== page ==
Covenant of the Ark
Two by two they crawled and walked and flew,
the chain unbroken as the deluge grew.
Oh slimy slug, tell us the catechism
that guarded your coming and going.
Swift runner, hair flung back,
did you pray as you stormed the plank?
Were you, flyers to the hatch together,
really, as is said, one of a feather?
Did those precious few, even though two by two,
contain the whole of allotted soul;
do the unchosen of the past and future
claim as well a share of the privileged lot;
or was their orphaned blight
merely emptied into waters of night?
Was it better, after all,
that the chosen had been wiped so clean
that the final log remain daintily pristine?
But if those others, most maimed but guileless, are to be lost,
then the final reckoning -- at what terrible cost!
Raymond Welch lives in Buffalo.
A Brilliance All Things See
BY MARY LAMB FREEMAN
and all these marigolds,
petunias done in coral,
nyst be the light
forever writes about,
all things see
just as they die.
MARY LAMB FREEMAN lives in Amherst.
I Say My Flowers
By Barbara D. Holender
Desolate as Ophelia
I say my flowers
named like diseases:
Here's peperomia -- that's eyesores,
Bromeliads -- stuffed sinuses,
Pothos -- that's depression
and Coleus is cramps.
There's Tradescantia -- embarrassing itches
and Begonia -- all woe,
thriving, all of them,
while atrophy like Ivy
sticks its little sucker feet
into my barren brain.
Barbara D. Holender lives in Snyder.
Whichever Comes First
By Ansie Baird
Ithaca is a great place to live or die, whichever comes first. -- A.R. Ammons
Well, you could say the same
about Buffalo, and the list keeps
getting longer. Cemeteries are filling
fast, Lake Erie is nearly clogged
solid with cremated remains reduced
to ash and scattered willy-nilly
in the wide Niagara River basin.
Something comforting about water
versus earth, some of us think,
although others prefer the return
to soil that takes them in and takes its
time and seems to be more leisurely.
I'm biding mine right now but counting,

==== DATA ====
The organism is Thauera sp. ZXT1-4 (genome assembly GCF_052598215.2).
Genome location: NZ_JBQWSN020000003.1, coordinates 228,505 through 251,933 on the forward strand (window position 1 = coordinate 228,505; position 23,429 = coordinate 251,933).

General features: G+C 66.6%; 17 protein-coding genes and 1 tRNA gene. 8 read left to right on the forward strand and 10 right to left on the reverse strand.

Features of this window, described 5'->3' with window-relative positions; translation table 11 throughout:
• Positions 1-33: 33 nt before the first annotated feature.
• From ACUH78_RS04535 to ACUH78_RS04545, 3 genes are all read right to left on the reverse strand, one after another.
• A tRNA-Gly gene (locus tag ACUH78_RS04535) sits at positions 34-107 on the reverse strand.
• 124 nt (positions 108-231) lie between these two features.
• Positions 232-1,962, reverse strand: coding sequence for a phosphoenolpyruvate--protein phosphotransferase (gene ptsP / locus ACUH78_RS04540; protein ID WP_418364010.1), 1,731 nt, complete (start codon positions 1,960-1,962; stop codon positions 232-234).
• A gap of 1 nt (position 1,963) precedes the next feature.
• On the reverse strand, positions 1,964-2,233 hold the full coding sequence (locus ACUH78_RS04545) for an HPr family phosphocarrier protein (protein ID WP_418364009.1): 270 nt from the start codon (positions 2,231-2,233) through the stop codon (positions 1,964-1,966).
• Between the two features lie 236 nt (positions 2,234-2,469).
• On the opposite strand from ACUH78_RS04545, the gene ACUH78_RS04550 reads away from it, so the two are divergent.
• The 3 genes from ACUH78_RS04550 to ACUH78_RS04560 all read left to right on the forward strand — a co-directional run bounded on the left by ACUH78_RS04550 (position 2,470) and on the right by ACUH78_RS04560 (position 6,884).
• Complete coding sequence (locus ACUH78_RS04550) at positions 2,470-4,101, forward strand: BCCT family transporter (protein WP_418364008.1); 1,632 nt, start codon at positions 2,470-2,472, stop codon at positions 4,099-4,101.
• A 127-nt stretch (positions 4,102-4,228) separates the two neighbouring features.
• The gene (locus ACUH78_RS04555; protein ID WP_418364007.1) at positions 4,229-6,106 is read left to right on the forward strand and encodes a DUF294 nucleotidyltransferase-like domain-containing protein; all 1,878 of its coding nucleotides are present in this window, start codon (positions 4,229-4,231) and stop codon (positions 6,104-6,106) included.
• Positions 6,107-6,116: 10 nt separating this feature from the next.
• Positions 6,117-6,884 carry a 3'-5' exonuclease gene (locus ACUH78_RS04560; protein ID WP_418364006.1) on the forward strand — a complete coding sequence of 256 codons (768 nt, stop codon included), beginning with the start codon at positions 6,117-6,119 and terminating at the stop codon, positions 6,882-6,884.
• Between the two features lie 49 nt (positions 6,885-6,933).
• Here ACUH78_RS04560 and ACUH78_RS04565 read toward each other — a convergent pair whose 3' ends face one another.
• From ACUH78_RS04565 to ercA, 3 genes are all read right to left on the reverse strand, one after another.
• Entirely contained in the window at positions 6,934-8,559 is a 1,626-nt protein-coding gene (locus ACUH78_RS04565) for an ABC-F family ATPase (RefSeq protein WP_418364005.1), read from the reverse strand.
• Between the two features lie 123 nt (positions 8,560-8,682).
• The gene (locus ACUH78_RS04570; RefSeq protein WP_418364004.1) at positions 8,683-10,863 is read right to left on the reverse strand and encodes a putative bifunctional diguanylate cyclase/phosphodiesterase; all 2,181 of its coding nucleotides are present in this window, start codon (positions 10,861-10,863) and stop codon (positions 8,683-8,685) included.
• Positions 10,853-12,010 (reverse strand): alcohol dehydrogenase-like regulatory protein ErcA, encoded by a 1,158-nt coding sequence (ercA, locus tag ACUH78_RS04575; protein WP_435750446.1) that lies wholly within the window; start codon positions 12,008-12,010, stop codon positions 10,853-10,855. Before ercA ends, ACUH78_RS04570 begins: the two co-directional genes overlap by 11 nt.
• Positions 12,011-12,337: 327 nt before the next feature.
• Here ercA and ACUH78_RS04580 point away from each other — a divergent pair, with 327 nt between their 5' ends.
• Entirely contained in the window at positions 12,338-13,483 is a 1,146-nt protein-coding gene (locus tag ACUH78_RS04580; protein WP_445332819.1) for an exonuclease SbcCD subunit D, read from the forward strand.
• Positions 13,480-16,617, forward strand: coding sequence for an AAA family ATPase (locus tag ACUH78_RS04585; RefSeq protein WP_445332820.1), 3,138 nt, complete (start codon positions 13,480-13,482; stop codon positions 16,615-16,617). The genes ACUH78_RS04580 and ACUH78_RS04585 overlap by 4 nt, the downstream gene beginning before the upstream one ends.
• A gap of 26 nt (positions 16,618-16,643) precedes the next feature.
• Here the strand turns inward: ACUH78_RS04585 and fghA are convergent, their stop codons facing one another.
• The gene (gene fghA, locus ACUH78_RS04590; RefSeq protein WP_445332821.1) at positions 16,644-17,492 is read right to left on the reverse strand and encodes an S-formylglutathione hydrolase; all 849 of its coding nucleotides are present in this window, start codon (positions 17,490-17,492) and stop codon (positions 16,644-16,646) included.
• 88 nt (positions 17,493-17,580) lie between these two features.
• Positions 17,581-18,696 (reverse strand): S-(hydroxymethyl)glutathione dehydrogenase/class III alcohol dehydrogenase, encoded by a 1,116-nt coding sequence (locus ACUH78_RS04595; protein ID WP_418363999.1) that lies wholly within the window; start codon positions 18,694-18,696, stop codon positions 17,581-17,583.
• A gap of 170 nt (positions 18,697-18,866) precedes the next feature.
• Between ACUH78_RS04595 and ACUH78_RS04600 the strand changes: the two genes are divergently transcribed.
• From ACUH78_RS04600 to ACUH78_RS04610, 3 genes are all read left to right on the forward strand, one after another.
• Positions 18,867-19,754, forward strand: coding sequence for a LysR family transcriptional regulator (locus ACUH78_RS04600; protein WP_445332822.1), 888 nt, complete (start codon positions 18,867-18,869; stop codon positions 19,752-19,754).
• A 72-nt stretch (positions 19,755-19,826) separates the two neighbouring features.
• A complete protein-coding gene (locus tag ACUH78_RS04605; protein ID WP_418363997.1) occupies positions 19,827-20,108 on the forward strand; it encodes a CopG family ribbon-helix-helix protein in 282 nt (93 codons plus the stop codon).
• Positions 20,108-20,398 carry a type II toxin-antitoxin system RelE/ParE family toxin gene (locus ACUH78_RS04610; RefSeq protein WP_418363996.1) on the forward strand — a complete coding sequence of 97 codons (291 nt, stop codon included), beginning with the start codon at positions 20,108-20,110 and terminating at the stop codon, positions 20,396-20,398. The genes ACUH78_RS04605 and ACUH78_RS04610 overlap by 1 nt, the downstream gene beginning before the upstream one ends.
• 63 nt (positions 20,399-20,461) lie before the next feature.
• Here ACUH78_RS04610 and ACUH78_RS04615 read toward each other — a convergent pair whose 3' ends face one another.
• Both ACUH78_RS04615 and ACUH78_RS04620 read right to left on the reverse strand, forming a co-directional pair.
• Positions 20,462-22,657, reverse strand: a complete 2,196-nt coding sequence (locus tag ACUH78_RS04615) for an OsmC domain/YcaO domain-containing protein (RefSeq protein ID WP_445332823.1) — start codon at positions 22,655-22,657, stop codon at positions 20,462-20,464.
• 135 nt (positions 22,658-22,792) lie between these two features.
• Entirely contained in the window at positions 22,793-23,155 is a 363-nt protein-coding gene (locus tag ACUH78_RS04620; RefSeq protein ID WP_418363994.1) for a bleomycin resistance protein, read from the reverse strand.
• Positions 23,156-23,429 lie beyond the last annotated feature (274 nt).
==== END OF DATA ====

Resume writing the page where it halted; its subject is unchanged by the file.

meanwhile becoming a drug addict or
a whiskey souse or clinically dependent
upon lunch, my second favorite meal
of the day, the one I never skip.
Once when I checked into a clinic
for some tests, the receptionist asked:
Date of death? That threw me for a minute.
I'm all set for either death or
lunch, whichever comes first.
Ansie Baird is poet-in-residence at Buffalo Seminary.
Live at the Philharmonic
By Michael Tritto
The baton rises for all of us, orchestra and audience.
Breaths are slow in the hold of caverns within us,
then the fall to a valley, updrifts of shadows and light,
syncopations of village lights along the far roads
open into the composer's room of first marks,
each one timed for all time, the beats of hearts on wing
weaving around the conductor's arms, the woods and winds,
the composer's feed into rooms where players first found
their mastery seeds, the sounding limbs of their new flesh,
repetitions stitch their hours into freedom of melodic sweeps
out to the faces, row after row, their companions within
childhoods and today, touch sorrow, touch a new chance,
the bent figure over paper and pen across cliffs of time,
faces known in the far gray, questions with windows and doors,
all members of tonight, each in singular flight
sit alone within each other on great blankets of sounds
that lift from rocks to rivers, hot breaths on an ear,
the harmonies, the simple tunes, raptures ablaze,
baton down, the great ball, and then the roar...
* * *
Buffalo Philharmonic Orchestra, JoAnn Falletta, music director, "The Overture to the Three-Cornered Hat" by Manual de Falla, June 13 in Kleinhans Music Hall.
Michael Tritto will read from his work at 2 p.m. Nov. 21 in the Burchfield-Penney Art Center.